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Original Research ARTICLE Provisionally accepted The full-text will be published soon. Notify me

Front. Immunol. | doi: 10.3389/fimmu.2019.01716

Enhanced immunomodulation in inflammatory environments favors human cardiac mesenchymal stromal-like cells for allogeneic cell therapies

 Falk Diedrichs1, 2, Meaghan Stolk1,  Karsten Jürchott1, 3, Marion Haag1, 4, Michael Sittinger1, 4 and  Martina Seifert1, 3*
  • 1Berlin-Brandenburg Center for Regenerative Therapies, Charité Medical University of Berlin, Germany
  • 2Berlin Institute of Health Research (BIH), Germany
  • 3Institute for Medical Immunology, Charité Medical University of Berlin, Germany
  • 4Tissue Engineering Labor, Charité Medizinische Universität Berlin, Germany

Rising numbers of patients with cardiovascular diseases and limited availability of donor hearts require new and improved therapy strategies. Human atrial appendage-derived cells (hAACs) are promising candidates for an allogeneic cell-based treatment. In this study, we evaluated their inductive and modulatory capacity regarding immune responses and underlying key mechanisms in vitro.
For this, cryopreserved hAACs were either cultured in the presence of interferon-gamma (IFNγ) or left unstimulated. The expression of characteristic mesenchymal stromal cell markers (CD29, CD44, CD73, CD105, CD166) was revealed by flow cytometry that also highlighted a predominant negativity for CD90. A low immunogeneic phenotype in an inflammatory milieu was shown by lacking expression of co-stimulatory molecules and upregulation of the inhibitory ligands PD-L1 and PD-L2, despite de novo expression of HLA-DR. Co-cultures of hAACs with allogeneic peripheral blood mononuclear cells, proved their low immunogeneic state by absence of induced T cell proliferation and activation. Additionally, elevated levels of IL-1β, IL-33 and IL-10 were detectable in those cell culture supernatants. Furthermore, the immunomodulatory potential of hAACs was assessed in co-cultures with αCD3/αCD28-activated peripheral blood mononuclear cells. Here, a strong inhibition of T cell proliferation and reduction of pro-inflammatory cytokines (IFNγ, TNFα, TNFβ, IL-17A, IL-2) were observable after pre-stimulation of hAACs with IFNγ. Transwell experiments confirmed that mostly soluble factors are responsible for these suppressive effects. We were able to identify indolamin-2,3-dioxygenase (IDO) as a potential key player through a genome-wide gene expression analysis and could demonstrate its involvement in the observed immunological responses. While the application of blocking antibodies against both PD-1 ligands did not affect the immunomodulation by hAACs, 1-methyl-L-tryptophan as specific inhibitor of IDO was able to restore proliferation and to lower apoptosis of T cells.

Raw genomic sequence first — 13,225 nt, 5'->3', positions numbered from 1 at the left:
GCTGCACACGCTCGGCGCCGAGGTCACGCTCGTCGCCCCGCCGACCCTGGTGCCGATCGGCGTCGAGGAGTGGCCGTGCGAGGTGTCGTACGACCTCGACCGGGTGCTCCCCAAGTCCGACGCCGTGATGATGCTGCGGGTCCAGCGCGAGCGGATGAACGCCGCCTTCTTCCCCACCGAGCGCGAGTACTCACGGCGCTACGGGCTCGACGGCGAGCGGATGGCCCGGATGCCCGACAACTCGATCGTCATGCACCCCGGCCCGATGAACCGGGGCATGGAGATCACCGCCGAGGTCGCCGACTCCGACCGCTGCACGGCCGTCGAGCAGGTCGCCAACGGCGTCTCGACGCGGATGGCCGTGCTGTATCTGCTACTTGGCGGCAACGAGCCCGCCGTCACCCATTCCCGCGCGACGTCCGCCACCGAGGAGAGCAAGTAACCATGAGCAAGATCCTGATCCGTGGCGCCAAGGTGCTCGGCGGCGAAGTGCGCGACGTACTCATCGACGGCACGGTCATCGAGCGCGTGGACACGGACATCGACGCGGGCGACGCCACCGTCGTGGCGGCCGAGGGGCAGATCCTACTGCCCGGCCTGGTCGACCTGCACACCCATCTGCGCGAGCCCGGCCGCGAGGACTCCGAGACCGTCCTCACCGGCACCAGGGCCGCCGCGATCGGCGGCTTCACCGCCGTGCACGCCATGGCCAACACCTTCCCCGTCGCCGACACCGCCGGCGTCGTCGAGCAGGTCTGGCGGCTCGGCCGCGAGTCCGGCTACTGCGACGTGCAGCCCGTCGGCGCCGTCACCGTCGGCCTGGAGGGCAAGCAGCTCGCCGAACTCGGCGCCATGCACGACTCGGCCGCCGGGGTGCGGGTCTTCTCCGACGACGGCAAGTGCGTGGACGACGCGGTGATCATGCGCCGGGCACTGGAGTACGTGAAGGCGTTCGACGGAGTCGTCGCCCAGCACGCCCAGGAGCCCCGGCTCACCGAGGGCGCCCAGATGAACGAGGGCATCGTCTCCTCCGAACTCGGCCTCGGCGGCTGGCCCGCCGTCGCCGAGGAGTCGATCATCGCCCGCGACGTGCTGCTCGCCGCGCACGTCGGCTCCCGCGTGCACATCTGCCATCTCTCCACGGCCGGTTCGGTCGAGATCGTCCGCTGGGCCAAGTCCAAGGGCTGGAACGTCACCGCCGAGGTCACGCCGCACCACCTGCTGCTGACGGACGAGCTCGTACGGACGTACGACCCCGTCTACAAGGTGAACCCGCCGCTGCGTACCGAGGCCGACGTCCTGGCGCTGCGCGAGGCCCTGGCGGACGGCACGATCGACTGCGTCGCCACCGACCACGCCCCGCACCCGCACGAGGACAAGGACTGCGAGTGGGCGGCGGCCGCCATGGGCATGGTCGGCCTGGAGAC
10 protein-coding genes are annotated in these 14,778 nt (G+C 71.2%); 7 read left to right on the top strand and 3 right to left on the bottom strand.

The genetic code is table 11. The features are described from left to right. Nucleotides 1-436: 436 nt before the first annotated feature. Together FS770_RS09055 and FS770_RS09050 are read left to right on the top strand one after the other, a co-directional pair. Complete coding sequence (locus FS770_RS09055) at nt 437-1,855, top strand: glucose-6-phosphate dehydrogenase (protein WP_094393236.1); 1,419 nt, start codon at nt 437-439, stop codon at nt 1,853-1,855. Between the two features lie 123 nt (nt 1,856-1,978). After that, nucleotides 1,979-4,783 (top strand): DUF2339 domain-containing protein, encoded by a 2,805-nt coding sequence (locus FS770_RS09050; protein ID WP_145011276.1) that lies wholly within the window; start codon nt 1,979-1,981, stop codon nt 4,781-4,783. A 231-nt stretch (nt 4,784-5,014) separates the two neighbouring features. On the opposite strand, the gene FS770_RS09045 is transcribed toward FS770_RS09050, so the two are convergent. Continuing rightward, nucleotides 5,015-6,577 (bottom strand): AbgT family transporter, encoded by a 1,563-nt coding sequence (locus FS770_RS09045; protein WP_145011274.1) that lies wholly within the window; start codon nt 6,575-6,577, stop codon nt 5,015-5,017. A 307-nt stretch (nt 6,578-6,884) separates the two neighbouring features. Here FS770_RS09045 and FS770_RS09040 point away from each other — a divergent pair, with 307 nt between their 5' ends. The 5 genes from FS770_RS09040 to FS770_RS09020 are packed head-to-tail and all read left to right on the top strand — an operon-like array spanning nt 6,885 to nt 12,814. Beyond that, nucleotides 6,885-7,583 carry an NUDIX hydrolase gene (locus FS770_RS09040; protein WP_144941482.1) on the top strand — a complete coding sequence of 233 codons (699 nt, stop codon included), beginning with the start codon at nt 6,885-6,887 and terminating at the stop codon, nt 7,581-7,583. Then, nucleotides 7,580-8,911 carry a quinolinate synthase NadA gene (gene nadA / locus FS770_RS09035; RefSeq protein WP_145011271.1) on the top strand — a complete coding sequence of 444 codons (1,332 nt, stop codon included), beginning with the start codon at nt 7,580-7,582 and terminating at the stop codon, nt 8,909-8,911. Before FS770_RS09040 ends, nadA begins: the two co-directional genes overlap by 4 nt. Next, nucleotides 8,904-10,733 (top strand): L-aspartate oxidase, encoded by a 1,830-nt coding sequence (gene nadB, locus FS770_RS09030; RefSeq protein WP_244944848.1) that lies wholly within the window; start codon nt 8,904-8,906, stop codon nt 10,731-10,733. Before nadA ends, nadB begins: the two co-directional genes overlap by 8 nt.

In conclusion, hAACs represent a cardiac-derived mesenchymal stromal-like cell type with a high potential for the application in an allogeneic settings, since they do not trigger T cell responses and even increase their immunomodulatory potential in inflammatory environments.

Keywords: cardiac-derived cells, Immunogenicity, Immunomodulation, Inflammation, IFN-gamma, IDO - Indoleamine 2,3-dioxygenase

Received: 14 Feb 2019; Accepted: 09 Jul 2019.

Edited by:

Martin J. Hoogduijn, Erasmus University Rotterdam, Netherlands

Reviewed by:

Ralf Dressel, University Medical Center Göttingen, Germany
Mehdi Najar, Free University of Brussels, Belgium
Lagneaux Laurence, Free University of Brussels, Belgium  

Copyright: © 2019 Diedrichs, Stolk, Jürchott, Haag, Sittinger and Seifert. This is an open-access article distributed under the terms of the Creative Commons Attribution License (CC BY). The use, distribution or reproduction in other forums is permitted, provided the original author(s) and the copyright owner(s) are credited and that the original publication in this journal is cited, in accordance with accepted academic practice. No use, distribution or reproduction is permitted which does not comply with these terms.

* Correspondence: Prof. Martina Seifert, Berlin-Brandenburg Center for Regenerative Therapies, Charité Medical University of Berlin, Berlin, 13353, Baden-Wurttemberg, Germany, martina.seifert@charite.de